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Zimperium Throws $1.5 Million at Mobile N-day Exploits

Zimperium Launches Exploit Acquisition Program for Android and iOS N-Days, But No Interest in 0-Days

Bug bounty programs exist to encourage researchers to find and report zero-day vulnerabilities. The theory is that the vulnerability is patched and the threat goes away. In reality, however, the zero-day vulnerability simply becomes an N-day exploit; where 'n' is the number of days between the patch and its deployment. During this period, an N-day exploit is as dangerous as a 0-day exploit.

This is a particular problem in the mobile world, where millions of users remain at risk for extended periods due to poor deployment processes that never reach the majority of mobile devices. Now Zimperium, which raised $12 million in Series B funding in February 2015, is attempting to upset the status quo with the announcement of a zLabs $1.5 million N-day exploit acquisition program.

Mobile N-Days and Zero-Days

"Unfortunately, the security patching process for mobile devices' operating systems is extremely slow, which leaves companies and individuals highly vulnerable to dozens of security threats," explains Zuk Avraham, CTO and founder at Zimperium. "Through zLab's new Exploit Acquisition Program, our customers, partners, and the rest of the cybersecurity community will be notified of these vulnerabilities so that they will be able to provide the highest level of protection possible."

There are several actual and hoped-for effects. The first is that once an N-day exploit is known, it will apply pressure to the mobile ecosystem to rethink and improve the security process update. The second is that it will encourage and reward those researchers that develop exploits that immediately become worthless, in bug bounty terms, as soon as the vulnerability is known to the vendor. 

The third is that it will simply make for a more secure mobile market. With the researcher's approval, the exploit will be released to members of the Zimperium Handset Alliance (ZHA). This includes Samsung, Softbank, Telstra, Blackberry and more than 30 members of well-known handset vendors and mobile carriers around the world. Zimperium will publicly release the exploit crediting the researcher after between one and three months.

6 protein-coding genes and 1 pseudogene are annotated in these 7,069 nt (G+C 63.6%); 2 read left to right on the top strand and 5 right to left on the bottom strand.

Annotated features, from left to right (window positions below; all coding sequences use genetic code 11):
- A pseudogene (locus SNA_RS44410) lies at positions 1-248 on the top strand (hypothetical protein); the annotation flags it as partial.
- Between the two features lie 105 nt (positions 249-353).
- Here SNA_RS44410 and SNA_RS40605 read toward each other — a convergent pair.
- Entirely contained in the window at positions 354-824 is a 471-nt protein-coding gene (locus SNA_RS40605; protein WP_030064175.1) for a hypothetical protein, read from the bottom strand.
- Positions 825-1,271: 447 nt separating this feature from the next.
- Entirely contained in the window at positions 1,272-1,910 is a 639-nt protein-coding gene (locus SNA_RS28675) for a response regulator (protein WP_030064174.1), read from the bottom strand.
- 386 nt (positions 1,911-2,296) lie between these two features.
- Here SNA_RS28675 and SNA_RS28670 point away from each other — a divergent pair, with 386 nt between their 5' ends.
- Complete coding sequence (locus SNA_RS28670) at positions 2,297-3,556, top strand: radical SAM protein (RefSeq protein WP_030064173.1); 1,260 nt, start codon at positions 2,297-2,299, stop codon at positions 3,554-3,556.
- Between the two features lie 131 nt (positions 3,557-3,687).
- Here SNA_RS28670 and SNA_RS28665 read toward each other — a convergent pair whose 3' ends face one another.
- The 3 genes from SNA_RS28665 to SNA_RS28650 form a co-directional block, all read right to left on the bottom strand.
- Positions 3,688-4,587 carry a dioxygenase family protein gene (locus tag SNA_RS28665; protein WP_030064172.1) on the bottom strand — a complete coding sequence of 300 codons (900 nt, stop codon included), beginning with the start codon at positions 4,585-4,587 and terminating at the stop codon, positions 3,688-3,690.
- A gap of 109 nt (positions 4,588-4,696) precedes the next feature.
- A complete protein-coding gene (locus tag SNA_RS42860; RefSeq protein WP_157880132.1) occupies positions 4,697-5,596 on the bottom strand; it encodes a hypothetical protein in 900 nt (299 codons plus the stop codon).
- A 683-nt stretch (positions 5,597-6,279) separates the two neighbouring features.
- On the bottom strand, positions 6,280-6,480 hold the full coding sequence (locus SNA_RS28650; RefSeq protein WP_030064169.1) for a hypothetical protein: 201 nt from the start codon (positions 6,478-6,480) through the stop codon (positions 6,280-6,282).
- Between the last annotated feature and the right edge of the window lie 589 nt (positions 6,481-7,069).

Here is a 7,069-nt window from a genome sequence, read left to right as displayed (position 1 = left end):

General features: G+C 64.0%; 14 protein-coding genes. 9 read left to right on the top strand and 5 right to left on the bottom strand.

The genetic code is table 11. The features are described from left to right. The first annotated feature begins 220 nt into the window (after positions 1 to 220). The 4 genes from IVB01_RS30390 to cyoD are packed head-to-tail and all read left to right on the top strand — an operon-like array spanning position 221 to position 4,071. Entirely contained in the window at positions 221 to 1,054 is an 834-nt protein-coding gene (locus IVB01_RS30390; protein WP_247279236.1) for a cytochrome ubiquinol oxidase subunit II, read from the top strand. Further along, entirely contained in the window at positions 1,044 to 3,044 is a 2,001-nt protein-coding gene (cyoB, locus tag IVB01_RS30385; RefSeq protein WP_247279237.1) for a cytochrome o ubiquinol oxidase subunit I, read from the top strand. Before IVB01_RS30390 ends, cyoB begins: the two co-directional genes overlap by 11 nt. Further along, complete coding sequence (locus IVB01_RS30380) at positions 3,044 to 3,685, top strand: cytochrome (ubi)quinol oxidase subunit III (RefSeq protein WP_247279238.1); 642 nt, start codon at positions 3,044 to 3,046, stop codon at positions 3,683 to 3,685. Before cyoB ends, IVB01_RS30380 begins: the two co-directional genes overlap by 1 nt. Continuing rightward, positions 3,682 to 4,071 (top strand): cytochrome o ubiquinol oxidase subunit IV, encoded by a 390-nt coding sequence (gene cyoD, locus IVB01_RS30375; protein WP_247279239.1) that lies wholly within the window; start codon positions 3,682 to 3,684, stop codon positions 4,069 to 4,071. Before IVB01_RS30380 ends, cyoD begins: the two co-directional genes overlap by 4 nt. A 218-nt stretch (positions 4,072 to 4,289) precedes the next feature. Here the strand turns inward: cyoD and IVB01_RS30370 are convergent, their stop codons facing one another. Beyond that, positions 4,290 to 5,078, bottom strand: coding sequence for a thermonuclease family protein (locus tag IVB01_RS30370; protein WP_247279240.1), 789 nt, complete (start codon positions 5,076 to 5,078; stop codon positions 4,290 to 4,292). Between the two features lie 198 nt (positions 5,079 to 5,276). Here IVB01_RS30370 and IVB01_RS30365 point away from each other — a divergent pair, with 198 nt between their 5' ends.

The fourth is Zimperium's own reward. It will use the exploits and the techniques used in the exploit to enhance its own machine learning z9 threat detection engine. This will give customers protection against the exploit even before the patch is released and deployed.

The reporting process is relatively simple for researchers who produce relevant N-day exploits. They should simply email ninja_exploits at nothuman.ninja, describe the exploit, quote the CVE number, explain how the exploit chain works, and state whether they wish to release the code publicly, and receive credit for it.

The exploit is then evaluated by a zLabs committee, and a researcher compensation offer raised. "As a rule," Avraham told SecurityWeek, "critical flaws -- such as a full, remote exploit chain -- will receive more compensation than local exploits. Once we are able to trigger a vulnerability on an older device/OS, we will provide a quote."

"It's simple," he wrote in a blog post today. "We'll buy remote or local exploits targeting any version other than the latest version of iOS and Android."

It could be argued that by encouraging the development of N-day exploits and incorporating their solution into the z9 detection engine, Zimperium is increasing the threat level for any user not using Zimperium. Avraham refutes this suggestion. "While individual device owners won't see the benefits of this program immediately," he told SecurityWeek, "we're doing everything we can to enhance the way that users receive security updates.

"Sophisticated attackers," he continued, "didn't wait for this program to research the monthly security bulletins. These vulnerabilities already exist and are explored by sophisticated actors. Making these vulnerabilities available to the Zimperium Handset Alliance (ZHA) and then the security community, decreases the chances that they will be used in targeted attacks, increases the chances of the carriers to stop these attacks, increases the chances of the vendors allocating resources to provide an update, and helps the entire ecosystem."

In reality, the scheme formalizes and increases what Zimperium has already done. In September 2015 it published an exploit for a critical Android Stagefright vulnerability. The vulnerability had already been patched by Google, but the existence of a published exploit applied pressure on Android suppliers to deliver the patch.

It is certainly true that anything done to decrease the duration of an N-day exploit must be beneficial. But what happens if the $1.5 million runs out? "That will be a great problem to have," said Avraham. "Depending on the success of the program we may allocate more."

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Kevin Townsend is a Senior Contributor at SecurityWeek. He has been writing about high tech issues since before the birth of Microsoft. For the last 15 years he has specialized in information security; and has had many thousands of articles published in dozens of different magazines – from The Times and the Financial Times to current and long-gone computer magazines.